What Makes For A Good Coach?

Michael Cymbrowsky / Consultative Sales Enablement

 Virtually every organization today is being evaluated on its ability to generate significant and sustained revenue growth. To create a powerful growth engine, a CEO must identify and cultivate executives who can inspire frontline employees. Effective coaches, therefore, are critical. This begs the question: What are the characteristics of a good coach? Below are my top 8.

1. Every employee is recognized as having potential.
By being patient and empathetic, a good coach can identify an employee’s latent talents. This is the first step to helping associates achieve top performance.

2. Listening is second nature.
A good coach knows that the best way to understand an employee, bond with an employee, and gain the respect of an employee is to hear the employee. With two ears and one mouth, we should listen twice as much as we speak.

3. Expectations are ambitious and conversation is focused.
By setting stretch goals, both weak and strong performers have room to grow. Michelangelo said, “The greater danger for most of us isn’t that our aim is too high and we miss it, but that it is too low and we reach it.” And to ensure efforts are optimized, communication is transparent.

4. Encouragement is fueled by collaboration and empowerment.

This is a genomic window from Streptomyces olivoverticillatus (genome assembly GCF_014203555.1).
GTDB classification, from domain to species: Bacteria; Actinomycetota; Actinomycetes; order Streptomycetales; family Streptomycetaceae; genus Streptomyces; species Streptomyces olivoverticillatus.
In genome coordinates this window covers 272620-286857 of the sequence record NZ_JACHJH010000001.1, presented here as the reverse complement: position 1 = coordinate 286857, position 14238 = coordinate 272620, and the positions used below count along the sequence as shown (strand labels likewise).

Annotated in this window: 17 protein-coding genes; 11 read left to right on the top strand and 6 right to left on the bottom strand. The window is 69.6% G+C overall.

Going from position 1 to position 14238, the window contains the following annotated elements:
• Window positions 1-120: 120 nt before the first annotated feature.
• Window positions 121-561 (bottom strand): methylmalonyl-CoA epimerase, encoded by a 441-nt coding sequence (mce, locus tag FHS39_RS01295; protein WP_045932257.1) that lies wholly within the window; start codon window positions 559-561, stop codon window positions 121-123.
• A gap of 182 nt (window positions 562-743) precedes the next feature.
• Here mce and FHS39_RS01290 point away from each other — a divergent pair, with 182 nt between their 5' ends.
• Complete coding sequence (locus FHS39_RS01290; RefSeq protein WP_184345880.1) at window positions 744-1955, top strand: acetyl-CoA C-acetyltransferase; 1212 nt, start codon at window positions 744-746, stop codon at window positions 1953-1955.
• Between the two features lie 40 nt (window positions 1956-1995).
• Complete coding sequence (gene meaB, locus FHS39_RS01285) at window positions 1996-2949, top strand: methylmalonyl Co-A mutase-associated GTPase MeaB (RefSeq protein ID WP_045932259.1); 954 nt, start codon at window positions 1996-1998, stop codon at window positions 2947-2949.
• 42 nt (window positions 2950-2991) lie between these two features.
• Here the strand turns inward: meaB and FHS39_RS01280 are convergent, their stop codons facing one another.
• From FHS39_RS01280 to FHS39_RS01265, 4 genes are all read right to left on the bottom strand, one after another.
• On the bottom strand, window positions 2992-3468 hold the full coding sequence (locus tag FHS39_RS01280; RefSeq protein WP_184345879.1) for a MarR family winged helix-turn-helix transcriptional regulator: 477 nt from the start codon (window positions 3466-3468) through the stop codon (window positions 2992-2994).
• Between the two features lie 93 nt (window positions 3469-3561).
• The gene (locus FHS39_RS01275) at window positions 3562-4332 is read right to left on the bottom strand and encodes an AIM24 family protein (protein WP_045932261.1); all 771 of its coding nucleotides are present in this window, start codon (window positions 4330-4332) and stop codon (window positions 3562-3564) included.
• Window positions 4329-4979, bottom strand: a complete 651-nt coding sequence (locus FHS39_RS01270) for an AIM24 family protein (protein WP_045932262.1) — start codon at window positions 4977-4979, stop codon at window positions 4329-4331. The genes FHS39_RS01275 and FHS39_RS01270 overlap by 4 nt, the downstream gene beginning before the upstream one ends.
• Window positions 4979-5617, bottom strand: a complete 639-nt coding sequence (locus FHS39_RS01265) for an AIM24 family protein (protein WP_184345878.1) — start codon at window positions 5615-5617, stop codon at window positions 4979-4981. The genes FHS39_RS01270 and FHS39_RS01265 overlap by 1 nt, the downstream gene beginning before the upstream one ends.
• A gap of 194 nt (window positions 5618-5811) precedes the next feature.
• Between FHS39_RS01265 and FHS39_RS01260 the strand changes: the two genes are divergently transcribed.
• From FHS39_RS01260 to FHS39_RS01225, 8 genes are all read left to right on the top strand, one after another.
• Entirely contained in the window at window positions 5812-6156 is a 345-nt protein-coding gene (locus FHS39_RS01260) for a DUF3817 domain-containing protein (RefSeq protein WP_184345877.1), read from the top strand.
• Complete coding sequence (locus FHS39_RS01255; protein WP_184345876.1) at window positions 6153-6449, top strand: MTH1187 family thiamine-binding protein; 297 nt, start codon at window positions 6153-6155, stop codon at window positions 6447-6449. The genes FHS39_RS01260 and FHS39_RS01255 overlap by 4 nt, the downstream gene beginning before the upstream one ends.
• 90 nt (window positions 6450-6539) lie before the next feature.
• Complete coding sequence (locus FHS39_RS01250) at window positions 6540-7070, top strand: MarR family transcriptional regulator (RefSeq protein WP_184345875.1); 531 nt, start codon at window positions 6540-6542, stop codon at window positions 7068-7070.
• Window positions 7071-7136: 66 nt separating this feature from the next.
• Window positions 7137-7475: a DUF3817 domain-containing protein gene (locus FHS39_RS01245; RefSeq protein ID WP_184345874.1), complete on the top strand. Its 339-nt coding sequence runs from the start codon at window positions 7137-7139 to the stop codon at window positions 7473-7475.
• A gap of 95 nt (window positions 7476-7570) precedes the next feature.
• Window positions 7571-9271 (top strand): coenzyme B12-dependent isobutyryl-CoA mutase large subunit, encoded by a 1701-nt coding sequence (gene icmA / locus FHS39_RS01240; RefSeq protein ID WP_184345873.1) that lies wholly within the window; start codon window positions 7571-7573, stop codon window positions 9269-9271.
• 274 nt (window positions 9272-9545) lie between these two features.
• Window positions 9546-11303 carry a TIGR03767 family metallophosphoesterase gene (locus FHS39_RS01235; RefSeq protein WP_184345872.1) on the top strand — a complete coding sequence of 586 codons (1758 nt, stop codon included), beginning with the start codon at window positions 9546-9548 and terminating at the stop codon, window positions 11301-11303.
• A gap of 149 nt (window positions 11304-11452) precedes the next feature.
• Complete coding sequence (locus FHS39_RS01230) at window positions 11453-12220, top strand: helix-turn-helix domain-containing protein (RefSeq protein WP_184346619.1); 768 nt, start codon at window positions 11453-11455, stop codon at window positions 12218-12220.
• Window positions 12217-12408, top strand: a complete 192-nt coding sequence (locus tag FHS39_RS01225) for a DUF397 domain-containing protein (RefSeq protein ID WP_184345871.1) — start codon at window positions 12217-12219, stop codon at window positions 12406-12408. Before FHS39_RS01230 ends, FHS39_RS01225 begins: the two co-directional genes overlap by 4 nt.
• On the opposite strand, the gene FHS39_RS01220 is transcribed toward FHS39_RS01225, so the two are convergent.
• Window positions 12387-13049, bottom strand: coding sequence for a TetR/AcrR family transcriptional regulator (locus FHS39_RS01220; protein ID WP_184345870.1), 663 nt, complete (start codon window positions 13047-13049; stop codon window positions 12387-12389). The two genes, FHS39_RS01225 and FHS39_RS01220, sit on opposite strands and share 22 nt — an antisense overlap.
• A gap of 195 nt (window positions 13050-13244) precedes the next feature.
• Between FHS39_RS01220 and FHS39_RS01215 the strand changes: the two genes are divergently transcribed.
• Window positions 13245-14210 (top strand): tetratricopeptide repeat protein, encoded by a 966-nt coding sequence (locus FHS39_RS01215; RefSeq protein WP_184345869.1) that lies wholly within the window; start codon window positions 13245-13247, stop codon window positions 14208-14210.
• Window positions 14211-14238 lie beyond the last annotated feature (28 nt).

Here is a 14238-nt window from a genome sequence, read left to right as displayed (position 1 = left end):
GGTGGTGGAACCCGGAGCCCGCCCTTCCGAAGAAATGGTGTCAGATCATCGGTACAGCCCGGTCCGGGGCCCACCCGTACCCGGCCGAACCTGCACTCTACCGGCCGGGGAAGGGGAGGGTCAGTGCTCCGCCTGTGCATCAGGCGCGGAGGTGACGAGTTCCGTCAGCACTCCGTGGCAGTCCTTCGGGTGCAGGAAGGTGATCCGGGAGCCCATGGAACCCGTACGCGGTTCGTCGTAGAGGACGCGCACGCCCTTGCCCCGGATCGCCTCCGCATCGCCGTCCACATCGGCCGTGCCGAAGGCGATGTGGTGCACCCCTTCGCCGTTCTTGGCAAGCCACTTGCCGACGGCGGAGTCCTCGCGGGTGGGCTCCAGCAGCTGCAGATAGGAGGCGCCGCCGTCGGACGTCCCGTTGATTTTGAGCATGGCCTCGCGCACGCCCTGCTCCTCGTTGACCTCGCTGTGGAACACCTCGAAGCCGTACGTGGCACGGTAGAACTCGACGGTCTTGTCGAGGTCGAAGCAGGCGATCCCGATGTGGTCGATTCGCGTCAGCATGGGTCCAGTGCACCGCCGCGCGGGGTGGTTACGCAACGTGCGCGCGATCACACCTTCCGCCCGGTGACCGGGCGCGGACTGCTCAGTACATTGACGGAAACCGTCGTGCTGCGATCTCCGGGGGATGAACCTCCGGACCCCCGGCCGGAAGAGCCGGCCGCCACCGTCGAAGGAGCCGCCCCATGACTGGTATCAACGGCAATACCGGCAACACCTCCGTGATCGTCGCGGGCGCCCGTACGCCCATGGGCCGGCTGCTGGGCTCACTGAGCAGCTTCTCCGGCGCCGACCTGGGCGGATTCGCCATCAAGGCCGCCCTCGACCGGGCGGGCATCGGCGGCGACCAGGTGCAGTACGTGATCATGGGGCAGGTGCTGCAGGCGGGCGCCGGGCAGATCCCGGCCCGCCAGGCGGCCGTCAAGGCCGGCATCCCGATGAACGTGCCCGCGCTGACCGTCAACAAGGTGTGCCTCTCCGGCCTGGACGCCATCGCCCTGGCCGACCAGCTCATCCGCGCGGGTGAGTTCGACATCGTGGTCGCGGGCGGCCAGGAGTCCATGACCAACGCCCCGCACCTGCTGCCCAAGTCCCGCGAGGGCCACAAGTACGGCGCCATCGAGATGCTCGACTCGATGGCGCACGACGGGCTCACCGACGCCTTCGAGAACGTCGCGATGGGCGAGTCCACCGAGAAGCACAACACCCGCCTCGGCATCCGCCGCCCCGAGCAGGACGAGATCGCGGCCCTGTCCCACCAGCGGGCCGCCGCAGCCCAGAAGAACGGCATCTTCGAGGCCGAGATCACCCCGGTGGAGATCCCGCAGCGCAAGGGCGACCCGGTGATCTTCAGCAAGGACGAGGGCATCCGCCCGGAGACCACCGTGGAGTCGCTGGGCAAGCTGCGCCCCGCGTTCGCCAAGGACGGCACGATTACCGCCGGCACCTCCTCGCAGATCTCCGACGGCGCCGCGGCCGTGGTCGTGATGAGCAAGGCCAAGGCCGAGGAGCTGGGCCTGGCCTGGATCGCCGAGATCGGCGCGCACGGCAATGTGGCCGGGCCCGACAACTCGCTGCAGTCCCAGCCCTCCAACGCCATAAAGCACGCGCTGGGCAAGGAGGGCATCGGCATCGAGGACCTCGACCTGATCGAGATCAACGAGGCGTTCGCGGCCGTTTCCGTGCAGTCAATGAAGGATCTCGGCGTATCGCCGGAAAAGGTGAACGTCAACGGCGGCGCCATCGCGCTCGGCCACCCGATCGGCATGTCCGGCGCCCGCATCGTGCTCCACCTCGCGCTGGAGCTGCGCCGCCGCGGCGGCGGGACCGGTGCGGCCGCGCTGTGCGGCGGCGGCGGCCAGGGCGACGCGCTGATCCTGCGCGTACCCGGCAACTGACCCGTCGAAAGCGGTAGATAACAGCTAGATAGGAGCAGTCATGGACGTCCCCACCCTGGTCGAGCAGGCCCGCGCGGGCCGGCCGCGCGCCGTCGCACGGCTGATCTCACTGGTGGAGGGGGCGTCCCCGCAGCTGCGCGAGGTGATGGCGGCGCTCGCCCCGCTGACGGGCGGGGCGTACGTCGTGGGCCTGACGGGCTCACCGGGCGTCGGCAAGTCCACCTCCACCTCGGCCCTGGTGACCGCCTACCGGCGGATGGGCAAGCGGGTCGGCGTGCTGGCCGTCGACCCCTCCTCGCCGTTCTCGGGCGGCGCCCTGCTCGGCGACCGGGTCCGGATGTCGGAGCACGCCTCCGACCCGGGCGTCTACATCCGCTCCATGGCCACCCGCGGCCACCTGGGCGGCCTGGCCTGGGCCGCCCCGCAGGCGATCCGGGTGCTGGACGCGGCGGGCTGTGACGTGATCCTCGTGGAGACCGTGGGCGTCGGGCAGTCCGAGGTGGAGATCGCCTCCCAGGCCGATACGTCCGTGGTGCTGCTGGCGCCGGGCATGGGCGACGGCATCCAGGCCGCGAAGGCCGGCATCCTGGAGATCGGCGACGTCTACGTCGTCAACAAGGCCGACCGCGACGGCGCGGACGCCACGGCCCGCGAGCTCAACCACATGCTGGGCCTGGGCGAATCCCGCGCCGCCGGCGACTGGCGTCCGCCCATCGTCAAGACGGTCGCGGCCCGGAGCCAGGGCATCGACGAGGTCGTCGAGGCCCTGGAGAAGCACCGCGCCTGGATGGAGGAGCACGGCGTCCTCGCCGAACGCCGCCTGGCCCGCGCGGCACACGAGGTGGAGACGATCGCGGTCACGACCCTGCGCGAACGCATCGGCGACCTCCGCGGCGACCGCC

Not only do employees want to be heard, but they also want to partake. A good coach recognizes that engagement boosts confidence and self-esteem. Enterprise Rental Car is the #1 rental car company in the USA. It got there by training and empowering associates to do whatever is necessary to make the customer happy.

5. Feedback is provided in a timely, clear, and objective manner.
Goals that reinforce organizational objectives are created, S.M.A.R.T, and frequently reviewed.


6. Individual efforts are appreciated and results are celebrated.
Persistence and stamina increase the probability of success because sometimes just being smart is not enough to cross the finish line. A good coach energizes teams, welcomes tenacity, and acknowledges accomplishments.

7. Bad habits are quickly addressed in a constructive way.
A good coach recognizes the difference between momentary lapses versus behavior that foretells of re-occurring problems. They are on the alert for fear, uncertainty, hubris, chattiness, disrespect, procrastination, tardiness, and indifference, and will move expeditiously to optimize behavior.

8. Sincerity, optimism, commitment, and consistency are expressed and practiced.
A good coach builds rapport with associates by being authentic, positive, engaged, and dependable. And once trust is established, straightforward and meaningful dialogue can occur that will yield positive change.

Effective coaches will greatly improve an organization’s morale and results. Their understanding of human nature is the spark that ignites the potential within an employee. And their actions are respected and inspiring. Find and promote them ASAP so they can build highly productive teams within your organization.